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Babies learn a new way to communicate
Nearly 20 babies and their parents worked on a new way to communicate at an American Sign Language for hearing babies class taught by Nancy Hanauer at the Oak Harbor Library.
Babies who are too young to speak can let their parents know their needs via signing words like “more,” “eat,” “pain,” “diaper change” and “milk” to reduce the frustration of early communication.
While vocal chords aren’t fully formed until 16 months of age, babies as young as 5 months old can learn sign language.
Hanauer, founder of Hop to Signaroo in Seattle, said that it’s just an old wive’s tale that teaching babies to communicate through sign language will delay learning to speak.
On the contrary, the early exposure to language causes babies to have more interest in books later on.
“Studies have shown that babies that sign often speak earlier and have larger vocabularies, and by the time they’re in second grade often have more interest in books, a more advanced understanding of language and higher IQs,” Hanauer said.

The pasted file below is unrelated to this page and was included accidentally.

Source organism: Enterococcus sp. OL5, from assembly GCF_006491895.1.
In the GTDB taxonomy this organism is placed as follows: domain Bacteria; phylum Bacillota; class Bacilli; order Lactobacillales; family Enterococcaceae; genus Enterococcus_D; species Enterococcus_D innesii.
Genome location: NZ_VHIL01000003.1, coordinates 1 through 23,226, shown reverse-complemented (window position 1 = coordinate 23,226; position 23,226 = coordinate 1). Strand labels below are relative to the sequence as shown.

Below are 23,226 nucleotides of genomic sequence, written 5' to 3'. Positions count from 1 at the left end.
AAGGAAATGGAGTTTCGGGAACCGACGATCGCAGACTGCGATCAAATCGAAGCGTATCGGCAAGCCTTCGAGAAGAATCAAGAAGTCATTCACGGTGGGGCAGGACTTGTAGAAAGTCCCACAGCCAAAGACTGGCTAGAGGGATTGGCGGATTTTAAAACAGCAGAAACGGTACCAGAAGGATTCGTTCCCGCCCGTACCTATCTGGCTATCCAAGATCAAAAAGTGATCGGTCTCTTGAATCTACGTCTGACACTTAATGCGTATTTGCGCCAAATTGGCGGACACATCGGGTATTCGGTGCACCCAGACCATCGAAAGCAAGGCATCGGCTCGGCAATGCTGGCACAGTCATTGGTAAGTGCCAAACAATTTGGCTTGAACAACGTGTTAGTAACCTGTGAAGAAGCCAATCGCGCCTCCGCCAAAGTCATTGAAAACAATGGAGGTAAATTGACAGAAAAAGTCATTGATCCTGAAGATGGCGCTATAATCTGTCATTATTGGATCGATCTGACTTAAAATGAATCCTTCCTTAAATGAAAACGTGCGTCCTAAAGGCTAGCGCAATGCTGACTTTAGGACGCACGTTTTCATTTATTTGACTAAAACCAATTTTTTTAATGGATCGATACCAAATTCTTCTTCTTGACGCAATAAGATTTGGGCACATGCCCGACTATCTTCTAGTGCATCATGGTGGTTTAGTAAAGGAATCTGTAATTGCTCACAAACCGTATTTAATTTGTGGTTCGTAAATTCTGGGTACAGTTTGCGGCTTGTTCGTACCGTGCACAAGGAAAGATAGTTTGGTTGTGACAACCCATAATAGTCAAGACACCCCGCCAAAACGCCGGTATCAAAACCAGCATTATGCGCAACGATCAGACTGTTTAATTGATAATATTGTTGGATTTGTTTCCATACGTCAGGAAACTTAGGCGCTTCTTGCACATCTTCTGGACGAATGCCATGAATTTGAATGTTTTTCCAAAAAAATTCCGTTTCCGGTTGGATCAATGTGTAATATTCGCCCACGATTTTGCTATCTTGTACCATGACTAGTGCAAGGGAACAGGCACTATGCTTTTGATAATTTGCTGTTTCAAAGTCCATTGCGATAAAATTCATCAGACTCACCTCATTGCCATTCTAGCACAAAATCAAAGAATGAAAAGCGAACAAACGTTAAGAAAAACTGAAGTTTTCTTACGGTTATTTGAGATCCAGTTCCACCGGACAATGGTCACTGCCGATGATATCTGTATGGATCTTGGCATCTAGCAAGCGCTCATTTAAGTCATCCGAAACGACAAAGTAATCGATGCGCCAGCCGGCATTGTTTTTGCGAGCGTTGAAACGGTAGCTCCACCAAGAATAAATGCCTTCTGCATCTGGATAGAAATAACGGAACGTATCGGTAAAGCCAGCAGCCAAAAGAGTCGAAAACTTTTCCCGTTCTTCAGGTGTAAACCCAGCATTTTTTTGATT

“We’re addressing language before speech is possible,” Hanauer told the group, many of whom have already begun teaching their babies a few signs.
Sara Hogarth has already taught her 10-month-old son, Hank Forney, approximately five signs. Now she just has to learn a few more herself to teach him.
As to whether sign language will be helpful for Hogarth to communicate with her son, “Oh, yeah!” she said.
Hanauer said she is willing to do classes on Whidbey Island if a group of families is interested.
For information about Hop to Signaroo, classes and materials, visit www.hoptosignaroo.com or call 206-789-7446.
For information about other Sno-Isle Library programs for all ages, visit www.sno-isle.org.